The poems in Section III, China Cycle, may seem wildly out of place in this book. However, Dargan uses his experience of travel to China to push through to a deeper questioning and exploration of identity. If he can feel displaced in his own country, how much greater can his experience of displacement be in a country where his being a minority makes him an enigma? He is mistaken for Ethiopian, Dominican, and Caribe in “The Shouts of Tanggu Station,” and is both being asked for money and heralded by a young boy. He practices the calligraphy of the Chinese characters, the hanzi, and seeks understanding of their meaning. The speaker of “Beautiful Country’’”learns that the translation of “American” is “from the ‘Beautiful Country.’” In the poem, the speaker “bemoan[s] / the translation, yet I was not brought here // to explain all the beauty not found at home.” Dargan recognizes his own privilege in being born in America in “Early Onset Survivor’s Guilt.” Speaking of the relentless smog in Binhai, he says,
Where there is sadness,
it bubbles from thoughts of the blue
that awaits me, the blue I take for granted, the blue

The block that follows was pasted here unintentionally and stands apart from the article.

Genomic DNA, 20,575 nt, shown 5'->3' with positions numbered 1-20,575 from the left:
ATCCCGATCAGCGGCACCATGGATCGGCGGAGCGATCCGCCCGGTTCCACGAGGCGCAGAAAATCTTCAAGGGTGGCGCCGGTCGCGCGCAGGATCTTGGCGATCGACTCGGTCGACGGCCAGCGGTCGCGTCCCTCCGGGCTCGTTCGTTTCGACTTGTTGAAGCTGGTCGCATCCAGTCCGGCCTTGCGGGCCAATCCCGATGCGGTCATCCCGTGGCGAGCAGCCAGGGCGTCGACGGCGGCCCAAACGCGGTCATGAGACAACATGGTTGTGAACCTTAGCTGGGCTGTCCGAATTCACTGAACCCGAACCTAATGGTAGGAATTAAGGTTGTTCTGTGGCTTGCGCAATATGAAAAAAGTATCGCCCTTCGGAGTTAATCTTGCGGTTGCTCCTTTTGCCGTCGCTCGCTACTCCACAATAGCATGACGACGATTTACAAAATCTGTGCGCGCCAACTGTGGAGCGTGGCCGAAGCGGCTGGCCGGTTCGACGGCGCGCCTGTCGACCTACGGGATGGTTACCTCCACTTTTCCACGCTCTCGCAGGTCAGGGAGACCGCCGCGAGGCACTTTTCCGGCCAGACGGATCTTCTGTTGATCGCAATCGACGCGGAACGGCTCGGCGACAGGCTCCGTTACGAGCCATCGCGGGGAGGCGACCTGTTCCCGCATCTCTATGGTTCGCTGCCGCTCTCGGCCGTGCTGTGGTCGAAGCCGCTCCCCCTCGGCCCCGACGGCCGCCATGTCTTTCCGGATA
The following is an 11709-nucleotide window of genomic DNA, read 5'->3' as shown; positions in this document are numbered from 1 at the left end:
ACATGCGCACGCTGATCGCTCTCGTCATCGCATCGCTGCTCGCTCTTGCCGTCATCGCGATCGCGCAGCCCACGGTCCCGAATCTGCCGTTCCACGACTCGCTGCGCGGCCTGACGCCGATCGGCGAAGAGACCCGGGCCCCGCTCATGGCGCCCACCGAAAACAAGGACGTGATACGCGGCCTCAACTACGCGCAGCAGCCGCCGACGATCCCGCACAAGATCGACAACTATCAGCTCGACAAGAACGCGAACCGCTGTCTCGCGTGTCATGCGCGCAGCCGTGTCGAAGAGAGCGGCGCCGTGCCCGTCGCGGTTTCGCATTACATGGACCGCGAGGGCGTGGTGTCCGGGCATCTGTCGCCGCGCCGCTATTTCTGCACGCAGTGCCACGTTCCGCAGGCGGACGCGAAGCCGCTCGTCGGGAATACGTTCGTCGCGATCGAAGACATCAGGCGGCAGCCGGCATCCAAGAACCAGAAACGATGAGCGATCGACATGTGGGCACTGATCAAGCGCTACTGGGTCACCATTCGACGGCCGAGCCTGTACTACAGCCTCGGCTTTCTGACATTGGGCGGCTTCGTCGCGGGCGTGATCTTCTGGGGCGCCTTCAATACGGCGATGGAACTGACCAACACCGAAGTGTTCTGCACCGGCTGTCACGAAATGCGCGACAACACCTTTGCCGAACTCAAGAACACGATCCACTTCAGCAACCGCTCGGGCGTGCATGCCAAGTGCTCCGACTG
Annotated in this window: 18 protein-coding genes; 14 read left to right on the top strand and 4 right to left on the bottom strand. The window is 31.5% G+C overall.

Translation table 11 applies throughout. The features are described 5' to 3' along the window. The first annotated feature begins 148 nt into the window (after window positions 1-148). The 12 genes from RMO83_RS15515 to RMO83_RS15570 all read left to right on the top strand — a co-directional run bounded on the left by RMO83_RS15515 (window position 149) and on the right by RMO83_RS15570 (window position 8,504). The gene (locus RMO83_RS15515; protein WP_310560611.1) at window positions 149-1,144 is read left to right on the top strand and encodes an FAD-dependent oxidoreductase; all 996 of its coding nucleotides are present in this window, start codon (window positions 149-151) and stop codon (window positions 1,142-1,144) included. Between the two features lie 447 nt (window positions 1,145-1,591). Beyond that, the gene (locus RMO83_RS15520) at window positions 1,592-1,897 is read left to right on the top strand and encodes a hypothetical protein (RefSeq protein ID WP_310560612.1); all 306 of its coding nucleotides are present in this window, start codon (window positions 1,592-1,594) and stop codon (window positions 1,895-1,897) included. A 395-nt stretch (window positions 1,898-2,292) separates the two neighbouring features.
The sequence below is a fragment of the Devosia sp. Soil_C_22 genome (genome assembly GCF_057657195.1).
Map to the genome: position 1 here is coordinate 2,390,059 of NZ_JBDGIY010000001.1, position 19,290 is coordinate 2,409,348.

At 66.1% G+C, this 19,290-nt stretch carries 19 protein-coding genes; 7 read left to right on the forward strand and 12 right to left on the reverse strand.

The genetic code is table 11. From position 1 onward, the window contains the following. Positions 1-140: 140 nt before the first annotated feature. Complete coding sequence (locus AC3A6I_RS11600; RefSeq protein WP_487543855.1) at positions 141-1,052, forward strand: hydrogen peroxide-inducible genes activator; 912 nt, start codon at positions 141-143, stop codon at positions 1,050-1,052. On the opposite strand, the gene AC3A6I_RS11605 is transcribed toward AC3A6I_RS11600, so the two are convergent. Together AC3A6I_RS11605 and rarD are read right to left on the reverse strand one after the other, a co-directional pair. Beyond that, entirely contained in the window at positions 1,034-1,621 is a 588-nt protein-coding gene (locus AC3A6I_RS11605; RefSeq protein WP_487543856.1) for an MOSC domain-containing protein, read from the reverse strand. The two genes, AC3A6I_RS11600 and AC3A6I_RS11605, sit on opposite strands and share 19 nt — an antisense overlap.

I never asked to be born beneath.
Dargan’s volume is aptly titled. In literary terms, anagnorisis refers to the moment, usually in a tragedy, when the protagonist comes to a full understanding of their own nature, situation, or vulnerability. The end of anagnorisis, at least in literature, may lead to catharsis in readers. The entire volume may be read as the speaker’s anagnorisis of enduring racism. However, the one moment that stands out as the moment of understanding appears in “Another Poem Beginning with a Bullet,” which could also serve as the title of this collection. The wrenching narrative of the speaker hearing gunshots on his way to his mother’s house and the pains he takes to change his path there so that the gunman won’t follow him and learn where his mother lives is harrowing. Arriving at his mother’s house, the speaker learns that one of her neighbors had been hit by the gunfire. Seeing the mother’s porch light on, the wounded man went to her house for help, tracking blood into her house. The moment of seeing the blood is the moment of anagnorisis for the speaker—that despite his best efforts, he cannot keep his mother safe. “The city no longer stops / at Mother’s door. It has come inside now, has bled / here. In the living room.”
Dargan deftly infuses historical and cultural facts into his poetry. He is a careful poet; each word, each line break, each form is studied and purposeful. Each of these choices serves the poem, calling attention to them, as though saying subtly: reader, pay attention here; this is important. The careful reader of Dargan’s work needs to be prepared to spend time with these poems. Dargan is an introspective poet—even in his anger.